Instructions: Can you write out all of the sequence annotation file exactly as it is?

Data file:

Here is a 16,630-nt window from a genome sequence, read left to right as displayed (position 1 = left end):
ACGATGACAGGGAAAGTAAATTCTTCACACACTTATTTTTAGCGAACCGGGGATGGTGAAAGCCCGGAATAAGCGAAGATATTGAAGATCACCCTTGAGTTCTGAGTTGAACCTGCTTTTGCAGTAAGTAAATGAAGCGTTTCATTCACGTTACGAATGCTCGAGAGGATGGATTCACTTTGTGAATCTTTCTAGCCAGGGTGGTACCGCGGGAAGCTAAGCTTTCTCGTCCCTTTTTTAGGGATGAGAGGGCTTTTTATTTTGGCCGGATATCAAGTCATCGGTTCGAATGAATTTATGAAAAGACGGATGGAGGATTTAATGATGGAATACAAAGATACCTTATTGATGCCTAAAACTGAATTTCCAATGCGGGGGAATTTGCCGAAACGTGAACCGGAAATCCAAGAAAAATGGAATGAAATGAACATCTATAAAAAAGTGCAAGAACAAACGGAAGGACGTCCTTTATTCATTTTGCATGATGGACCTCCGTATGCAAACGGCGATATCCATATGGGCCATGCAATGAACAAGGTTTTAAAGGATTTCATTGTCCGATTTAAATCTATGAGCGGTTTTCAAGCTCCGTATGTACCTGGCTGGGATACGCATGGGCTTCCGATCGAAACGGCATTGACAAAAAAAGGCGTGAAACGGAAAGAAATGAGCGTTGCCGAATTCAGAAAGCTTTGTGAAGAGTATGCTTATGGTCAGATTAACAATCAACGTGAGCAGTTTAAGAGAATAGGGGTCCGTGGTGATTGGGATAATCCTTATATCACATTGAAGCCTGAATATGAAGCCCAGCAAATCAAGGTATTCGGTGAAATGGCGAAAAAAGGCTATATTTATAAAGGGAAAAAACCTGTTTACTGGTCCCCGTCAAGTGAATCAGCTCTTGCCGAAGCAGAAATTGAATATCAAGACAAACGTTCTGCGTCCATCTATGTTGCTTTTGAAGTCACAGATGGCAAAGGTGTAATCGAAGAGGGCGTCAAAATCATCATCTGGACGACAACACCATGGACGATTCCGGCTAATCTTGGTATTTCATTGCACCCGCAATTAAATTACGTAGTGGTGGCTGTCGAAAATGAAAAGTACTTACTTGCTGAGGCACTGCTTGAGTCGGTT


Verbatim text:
Here is a 16,630-nt window from a genome sequence, read left to right as displayed (position 1 = left end):
ACGATGACAGGGAAAGTAAATTCTTCACACACTTATTTTTAGCGAACCGGGGATGGTGAAAGCCCGGAATAAGCGAAGATATTGAAGATCACCCTTGAGTTCTGAGTTGAACCTGCTTTTGCAGTAAGTAAATGAAGCGTTTCATTCACGTTACGAATGCTCGAGAGGATGGATTCACTTTGTGAATCTTTCTAGCCAGGGTGGTACCGCGGGAAGCTAAGCTTTCTCGTCCCTTTTTTAGGGATGAGAGGGCTTTTTATTTTGGCCGGATATCAAGTCATCGGTTCGAATGAATTTATGAAAAGACGGATGGAGGATTTAATGATGGAATACAAAGATACCTTATTGATGCCTAAAACTGAATTTCCAATGCGGGGGAATTTGCCGAAACGTGAACCGGAAATCCAAGAAAAATGGAATGAAATGAACATCTATAAAAAAGTGCAAGAACAAACGGAAGGACGTCCTTTATTCATTTTGCATGATGGACCTCCGTATGCAAACGGCGATATCCATATGGGCCATGCAATGAACAAGGTTTTAAAGGATTTCATTGTCCGATTTAAATCTATGAGCGGTTTTCAAGCTCCGTATGTACCTGGCTGGGATACGCATGGGCTTCCGATCGAAACGGCATTGACAAAAAAAGGCGTGAAACGGAAAGAAATGAGCGTTGCCGAATTCAGAAAGCTTTGTGAAGAGTATGCTTATGGTCAGATTAACAATCAACGTGAGCAGTTTAAGAGAATAGGGGTCCGTGGTGATTGGGATAATCCTTATATCACATTGAAGCCTGAATATGAAGCCCAGCAAATCAAGGTATTCGGTGAAATGGCGAAAAAAGGCTATATTTATAAAGGGAAAAAACCTGTTTACTGGTCCCCGTCAAGTGAATCAGCTCTTGCCGAAGCAGAAATTGAATATCAAGACAAACGTTCTGCGTCCATCTATGTTGCTTTTGAAGTCACAGATGGCAAAGGTGTAATCGAAGAGGGCGTCAAAATCATCATCTGGACGACAACACCATGGACGATTCCGGCTAATCTTGGTATTTCATTGCACCCGCAATTAAATTACGTAGTGGTGGCTGTCGAAAATGAAAAGTACTTACTTGCTGAGGCACTGCTTGAGTCGGTT